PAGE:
Why exactly is slavery wrong?
This is the provocative title of an essay posted on the "Daily Bell" website:
"Hardly anyone in America disputes that slavery is wrong. It's an institution that must be prohibited, never to be readmitted into society. Indeed, slavery is so wrong that it is very tempting for decent men and women to devote time and resources to ferret it out abroad, wherever it is still being practice in measures large or small.
"But why is slavery so wrong, so horrible? It is, simply put, because it obliterates an individual's self-governance or sovereignty. It takes over that person's life by others who have not obtained any authority to do this. Of course, one can have peaceful relationships with others that could superficially appear like slavery does − when one is employed by another, virtually night and day; the difference is, however, that employment is voluntary. It avoids subjugating another against his or her will but involves coming to mutually agreed to terms. Sure, at times one party might be hard up a good bit and will more easily yield to the terms another wants but still, the employment relationship even at its most unpleasant contains the exit option. You are free to exit it and no one may go capture and return you to the employer. You are free, even if you may go hungry for a while.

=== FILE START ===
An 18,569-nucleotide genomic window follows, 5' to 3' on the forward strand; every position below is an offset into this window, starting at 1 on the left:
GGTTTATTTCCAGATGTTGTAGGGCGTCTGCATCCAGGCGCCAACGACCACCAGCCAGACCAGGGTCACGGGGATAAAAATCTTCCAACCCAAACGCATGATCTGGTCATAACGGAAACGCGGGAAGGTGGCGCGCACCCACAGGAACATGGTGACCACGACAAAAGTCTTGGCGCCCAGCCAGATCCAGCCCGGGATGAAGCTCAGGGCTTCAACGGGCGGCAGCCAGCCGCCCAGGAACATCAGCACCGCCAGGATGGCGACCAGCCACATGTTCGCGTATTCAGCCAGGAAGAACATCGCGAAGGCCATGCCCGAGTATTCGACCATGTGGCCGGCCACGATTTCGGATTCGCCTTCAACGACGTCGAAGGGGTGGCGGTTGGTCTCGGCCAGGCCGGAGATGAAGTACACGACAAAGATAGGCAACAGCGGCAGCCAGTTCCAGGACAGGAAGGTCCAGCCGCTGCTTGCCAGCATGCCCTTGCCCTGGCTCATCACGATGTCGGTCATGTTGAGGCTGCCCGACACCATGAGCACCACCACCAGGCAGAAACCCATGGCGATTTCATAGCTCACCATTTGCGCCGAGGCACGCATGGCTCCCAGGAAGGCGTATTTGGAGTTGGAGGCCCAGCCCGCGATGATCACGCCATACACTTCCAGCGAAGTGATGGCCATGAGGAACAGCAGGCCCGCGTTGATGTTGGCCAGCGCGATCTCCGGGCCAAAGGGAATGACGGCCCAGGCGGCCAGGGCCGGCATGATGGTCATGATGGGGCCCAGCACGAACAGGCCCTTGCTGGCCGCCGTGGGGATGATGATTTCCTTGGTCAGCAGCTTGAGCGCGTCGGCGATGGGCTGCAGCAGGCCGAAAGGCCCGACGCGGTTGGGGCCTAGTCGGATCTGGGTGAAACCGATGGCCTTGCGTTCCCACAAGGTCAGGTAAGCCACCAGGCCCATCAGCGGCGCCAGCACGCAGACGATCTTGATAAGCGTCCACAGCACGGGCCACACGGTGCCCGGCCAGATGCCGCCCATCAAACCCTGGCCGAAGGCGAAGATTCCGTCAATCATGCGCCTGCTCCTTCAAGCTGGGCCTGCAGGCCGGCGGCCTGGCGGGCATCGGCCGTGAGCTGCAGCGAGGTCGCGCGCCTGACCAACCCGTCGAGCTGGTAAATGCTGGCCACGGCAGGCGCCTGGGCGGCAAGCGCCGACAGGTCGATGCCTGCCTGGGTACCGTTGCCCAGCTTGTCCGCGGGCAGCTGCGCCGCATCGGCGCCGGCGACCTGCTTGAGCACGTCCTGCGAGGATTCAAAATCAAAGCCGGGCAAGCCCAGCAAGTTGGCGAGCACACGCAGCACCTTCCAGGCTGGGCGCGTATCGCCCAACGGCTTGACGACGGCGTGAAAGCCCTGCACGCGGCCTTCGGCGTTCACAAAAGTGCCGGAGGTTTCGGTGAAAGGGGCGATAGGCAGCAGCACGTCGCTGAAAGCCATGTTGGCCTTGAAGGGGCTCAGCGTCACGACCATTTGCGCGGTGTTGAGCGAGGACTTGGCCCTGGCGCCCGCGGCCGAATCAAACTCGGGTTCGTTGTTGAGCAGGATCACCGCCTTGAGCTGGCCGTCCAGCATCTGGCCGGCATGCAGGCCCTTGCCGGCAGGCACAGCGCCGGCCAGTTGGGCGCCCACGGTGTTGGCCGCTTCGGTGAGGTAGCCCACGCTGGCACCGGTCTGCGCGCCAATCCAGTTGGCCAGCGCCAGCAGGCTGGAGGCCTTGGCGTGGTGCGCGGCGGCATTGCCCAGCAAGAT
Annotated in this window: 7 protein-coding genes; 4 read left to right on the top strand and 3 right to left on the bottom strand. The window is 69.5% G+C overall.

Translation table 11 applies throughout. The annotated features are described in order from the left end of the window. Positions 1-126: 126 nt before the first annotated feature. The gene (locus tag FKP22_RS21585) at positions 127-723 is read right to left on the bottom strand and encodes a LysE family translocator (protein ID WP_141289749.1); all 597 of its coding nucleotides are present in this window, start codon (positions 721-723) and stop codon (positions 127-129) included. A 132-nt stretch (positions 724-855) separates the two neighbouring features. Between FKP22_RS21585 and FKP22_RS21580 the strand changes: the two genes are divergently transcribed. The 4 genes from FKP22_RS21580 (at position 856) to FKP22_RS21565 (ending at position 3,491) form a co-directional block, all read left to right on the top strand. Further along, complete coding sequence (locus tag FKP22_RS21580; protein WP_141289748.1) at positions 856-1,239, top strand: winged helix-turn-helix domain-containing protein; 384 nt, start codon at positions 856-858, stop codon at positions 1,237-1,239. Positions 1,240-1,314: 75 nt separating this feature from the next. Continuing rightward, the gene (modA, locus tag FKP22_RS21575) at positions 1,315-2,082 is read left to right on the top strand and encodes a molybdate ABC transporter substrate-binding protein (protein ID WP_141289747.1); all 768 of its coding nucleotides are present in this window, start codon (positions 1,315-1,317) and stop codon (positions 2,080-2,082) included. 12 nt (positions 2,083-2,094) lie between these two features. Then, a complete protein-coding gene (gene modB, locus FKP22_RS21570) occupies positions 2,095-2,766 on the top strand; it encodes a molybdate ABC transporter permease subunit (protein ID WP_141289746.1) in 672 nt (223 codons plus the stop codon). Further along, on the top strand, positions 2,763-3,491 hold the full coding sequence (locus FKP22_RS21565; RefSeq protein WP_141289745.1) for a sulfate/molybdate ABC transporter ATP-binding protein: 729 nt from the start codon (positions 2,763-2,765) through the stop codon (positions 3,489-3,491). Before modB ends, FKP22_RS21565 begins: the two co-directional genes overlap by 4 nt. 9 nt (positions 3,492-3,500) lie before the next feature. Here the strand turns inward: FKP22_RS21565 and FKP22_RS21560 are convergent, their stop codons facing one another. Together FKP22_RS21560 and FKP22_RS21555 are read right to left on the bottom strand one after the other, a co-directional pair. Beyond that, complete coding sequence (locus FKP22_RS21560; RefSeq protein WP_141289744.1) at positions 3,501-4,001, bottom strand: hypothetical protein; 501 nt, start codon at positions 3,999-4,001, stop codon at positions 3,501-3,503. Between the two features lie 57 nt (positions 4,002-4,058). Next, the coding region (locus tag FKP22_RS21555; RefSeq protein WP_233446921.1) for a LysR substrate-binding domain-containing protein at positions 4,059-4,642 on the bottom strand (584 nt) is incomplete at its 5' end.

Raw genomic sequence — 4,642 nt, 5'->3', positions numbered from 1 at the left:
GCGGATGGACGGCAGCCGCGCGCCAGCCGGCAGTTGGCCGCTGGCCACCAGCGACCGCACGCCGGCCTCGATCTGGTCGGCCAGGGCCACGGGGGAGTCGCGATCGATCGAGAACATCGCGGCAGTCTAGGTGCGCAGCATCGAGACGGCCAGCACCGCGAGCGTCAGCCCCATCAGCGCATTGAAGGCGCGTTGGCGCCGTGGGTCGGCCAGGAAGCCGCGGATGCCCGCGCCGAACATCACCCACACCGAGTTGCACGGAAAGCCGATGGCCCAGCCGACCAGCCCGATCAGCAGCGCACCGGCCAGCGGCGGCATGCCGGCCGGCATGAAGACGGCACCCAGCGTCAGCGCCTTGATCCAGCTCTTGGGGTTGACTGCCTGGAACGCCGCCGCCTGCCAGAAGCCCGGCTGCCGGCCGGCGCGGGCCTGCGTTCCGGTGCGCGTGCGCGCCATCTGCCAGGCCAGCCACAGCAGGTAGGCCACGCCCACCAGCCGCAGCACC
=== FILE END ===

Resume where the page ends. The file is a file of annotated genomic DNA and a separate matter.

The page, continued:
"Slavery, in contrast, means you are not free even if you're terribly well fed, even if your health is well taken care of by your master, even if you are being educated at your master's expense, even if your retirement is guaranteed. If the condition of your existence involves being coerced to perform services for someone, if you may not leave without loss of everything, if you are obligated to others regardless of your refusal to give your consent, you then are enslaved or, at best, suffer the condition of severe involuntary servitude."
It's well worth reading the whole essay, PLUS the comments that follow it. The writer's theme is that collectivism is slavery - at least for people who are trapped in a community without the freedom (for one reason or another) to leave it. I'm interested to see what IN members think of the topic..